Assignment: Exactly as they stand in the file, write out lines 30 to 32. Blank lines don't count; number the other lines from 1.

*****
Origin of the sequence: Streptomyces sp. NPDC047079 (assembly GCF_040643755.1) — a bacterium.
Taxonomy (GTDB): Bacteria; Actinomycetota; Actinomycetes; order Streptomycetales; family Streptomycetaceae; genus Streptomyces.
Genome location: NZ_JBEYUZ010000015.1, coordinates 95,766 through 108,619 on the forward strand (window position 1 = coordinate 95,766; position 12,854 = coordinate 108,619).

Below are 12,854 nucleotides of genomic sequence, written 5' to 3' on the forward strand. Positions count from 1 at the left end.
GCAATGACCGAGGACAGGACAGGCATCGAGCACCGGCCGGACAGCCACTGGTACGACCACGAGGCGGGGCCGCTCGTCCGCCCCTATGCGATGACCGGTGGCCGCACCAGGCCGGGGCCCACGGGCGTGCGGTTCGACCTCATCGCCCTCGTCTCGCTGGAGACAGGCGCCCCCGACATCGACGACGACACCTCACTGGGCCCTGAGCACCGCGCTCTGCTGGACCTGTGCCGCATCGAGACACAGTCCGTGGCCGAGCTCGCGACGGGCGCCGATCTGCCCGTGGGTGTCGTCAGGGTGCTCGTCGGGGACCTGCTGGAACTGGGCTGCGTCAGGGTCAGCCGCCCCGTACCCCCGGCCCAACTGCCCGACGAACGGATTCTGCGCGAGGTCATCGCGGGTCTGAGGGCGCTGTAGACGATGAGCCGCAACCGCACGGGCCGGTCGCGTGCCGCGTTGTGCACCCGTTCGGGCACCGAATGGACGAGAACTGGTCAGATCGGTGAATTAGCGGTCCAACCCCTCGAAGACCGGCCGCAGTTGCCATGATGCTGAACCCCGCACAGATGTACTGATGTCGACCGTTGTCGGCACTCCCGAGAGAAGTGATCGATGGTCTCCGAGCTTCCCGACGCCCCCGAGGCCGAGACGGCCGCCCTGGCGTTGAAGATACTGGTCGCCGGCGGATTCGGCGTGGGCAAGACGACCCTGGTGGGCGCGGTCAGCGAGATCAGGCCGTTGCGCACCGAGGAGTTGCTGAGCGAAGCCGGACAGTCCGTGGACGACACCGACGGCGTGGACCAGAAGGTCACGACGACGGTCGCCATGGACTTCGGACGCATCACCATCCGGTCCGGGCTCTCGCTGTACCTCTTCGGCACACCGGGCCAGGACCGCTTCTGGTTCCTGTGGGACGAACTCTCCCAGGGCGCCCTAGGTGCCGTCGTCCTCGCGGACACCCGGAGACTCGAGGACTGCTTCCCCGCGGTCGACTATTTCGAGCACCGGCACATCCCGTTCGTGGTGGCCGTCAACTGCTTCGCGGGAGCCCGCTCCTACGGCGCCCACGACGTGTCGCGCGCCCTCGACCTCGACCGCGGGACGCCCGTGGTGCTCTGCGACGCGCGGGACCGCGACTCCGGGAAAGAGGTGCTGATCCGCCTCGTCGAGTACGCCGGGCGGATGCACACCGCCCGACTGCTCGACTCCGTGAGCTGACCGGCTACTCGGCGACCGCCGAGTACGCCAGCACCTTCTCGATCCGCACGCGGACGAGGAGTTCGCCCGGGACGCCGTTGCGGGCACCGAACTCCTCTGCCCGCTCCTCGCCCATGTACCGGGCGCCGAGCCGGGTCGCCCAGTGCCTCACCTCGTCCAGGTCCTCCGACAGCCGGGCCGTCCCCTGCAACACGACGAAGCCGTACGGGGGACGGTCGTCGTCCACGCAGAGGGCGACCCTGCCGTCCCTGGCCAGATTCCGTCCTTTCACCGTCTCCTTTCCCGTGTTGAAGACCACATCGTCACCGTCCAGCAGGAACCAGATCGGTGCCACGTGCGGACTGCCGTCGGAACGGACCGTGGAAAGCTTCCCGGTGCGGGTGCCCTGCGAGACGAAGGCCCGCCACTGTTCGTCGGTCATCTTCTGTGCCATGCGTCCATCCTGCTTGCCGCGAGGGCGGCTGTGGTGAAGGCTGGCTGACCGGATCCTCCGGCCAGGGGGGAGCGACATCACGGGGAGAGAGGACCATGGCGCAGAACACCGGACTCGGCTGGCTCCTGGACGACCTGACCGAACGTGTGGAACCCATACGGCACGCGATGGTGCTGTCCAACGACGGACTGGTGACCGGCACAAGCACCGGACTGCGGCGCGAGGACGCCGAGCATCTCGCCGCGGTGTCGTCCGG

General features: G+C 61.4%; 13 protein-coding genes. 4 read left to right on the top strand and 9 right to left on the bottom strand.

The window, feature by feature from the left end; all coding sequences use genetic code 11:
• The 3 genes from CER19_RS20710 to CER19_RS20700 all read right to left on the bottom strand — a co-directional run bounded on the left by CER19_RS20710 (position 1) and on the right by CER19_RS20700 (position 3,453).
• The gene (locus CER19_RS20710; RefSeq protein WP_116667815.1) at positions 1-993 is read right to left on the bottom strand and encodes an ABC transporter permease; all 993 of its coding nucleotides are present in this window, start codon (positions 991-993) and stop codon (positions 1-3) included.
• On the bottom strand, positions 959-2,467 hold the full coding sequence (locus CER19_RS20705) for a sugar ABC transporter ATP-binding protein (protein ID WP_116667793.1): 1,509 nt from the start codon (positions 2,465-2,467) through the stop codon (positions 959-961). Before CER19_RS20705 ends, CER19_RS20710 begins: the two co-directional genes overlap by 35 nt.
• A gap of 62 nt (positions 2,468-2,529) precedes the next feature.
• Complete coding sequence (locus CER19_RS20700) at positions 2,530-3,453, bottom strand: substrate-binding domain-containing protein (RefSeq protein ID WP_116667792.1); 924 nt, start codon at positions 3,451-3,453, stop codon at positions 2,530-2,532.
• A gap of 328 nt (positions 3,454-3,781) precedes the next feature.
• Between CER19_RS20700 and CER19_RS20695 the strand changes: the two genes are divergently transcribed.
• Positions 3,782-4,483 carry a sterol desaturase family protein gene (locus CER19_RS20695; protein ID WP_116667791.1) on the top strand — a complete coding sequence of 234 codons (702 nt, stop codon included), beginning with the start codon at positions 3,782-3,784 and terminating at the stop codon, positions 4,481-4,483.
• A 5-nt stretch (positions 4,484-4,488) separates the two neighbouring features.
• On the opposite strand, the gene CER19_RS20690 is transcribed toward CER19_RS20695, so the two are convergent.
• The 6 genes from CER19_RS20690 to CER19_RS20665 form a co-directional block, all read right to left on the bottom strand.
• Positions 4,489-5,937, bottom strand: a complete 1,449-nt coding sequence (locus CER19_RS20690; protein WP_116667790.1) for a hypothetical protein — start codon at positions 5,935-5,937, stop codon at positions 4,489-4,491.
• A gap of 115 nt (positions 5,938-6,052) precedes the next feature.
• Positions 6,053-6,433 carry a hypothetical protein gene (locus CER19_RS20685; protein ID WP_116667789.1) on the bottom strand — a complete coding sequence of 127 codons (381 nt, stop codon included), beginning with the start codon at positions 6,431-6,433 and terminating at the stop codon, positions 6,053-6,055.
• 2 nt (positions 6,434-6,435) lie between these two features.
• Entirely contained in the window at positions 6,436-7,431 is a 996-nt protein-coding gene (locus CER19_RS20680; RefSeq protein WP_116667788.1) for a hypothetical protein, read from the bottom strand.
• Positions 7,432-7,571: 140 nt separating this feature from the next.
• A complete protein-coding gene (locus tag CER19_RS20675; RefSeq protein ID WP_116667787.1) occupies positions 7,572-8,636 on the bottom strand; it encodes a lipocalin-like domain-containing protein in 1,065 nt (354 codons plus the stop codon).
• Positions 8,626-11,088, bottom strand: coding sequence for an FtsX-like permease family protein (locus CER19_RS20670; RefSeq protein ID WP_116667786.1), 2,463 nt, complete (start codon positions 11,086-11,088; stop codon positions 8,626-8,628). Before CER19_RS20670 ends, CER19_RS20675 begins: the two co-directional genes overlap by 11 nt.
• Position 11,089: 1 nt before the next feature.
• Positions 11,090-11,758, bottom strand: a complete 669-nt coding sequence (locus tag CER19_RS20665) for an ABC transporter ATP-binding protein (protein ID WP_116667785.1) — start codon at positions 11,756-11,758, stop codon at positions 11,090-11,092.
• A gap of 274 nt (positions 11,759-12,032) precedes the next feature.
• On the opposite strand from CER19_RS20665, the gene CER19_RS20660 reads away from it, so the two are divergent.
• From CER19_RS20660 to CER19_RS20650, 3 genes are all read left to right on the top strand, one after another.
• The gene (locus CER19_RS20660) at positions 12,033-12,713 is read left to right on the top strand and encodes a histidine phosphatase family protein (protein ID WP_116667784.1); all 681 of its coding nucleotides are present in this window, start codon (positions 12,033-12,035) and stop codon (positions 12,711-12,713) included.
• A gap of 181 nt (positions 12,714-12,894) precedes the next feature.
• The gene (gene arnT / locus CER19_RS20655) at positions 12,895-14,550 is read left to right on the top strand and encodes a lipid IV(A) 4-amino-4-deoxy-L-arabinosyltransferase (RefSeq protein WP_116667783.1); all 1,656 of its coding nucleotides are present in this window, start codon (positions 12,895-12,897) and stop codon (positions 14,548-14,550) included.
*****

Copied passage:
• On the opposite strand from CER19_RS20665, the gene CER19_RS20660 reads away from it, so the two are divergent.
• From CER19_RS20660 to CER19_RS20650, 3 genes are all read left to right on the top strand, one after another.
• The gene (locus CER19_RS20660) at positions 12,033-12,713 is read left to right on the top strand and encodes a histidine phosphatase family protein (protein ID WP_116667784.1); all 681 of its coding nucleotides are present in this window, start codon (positions 12,033-12,035) and stop codon (positions 12,711-12,713) included.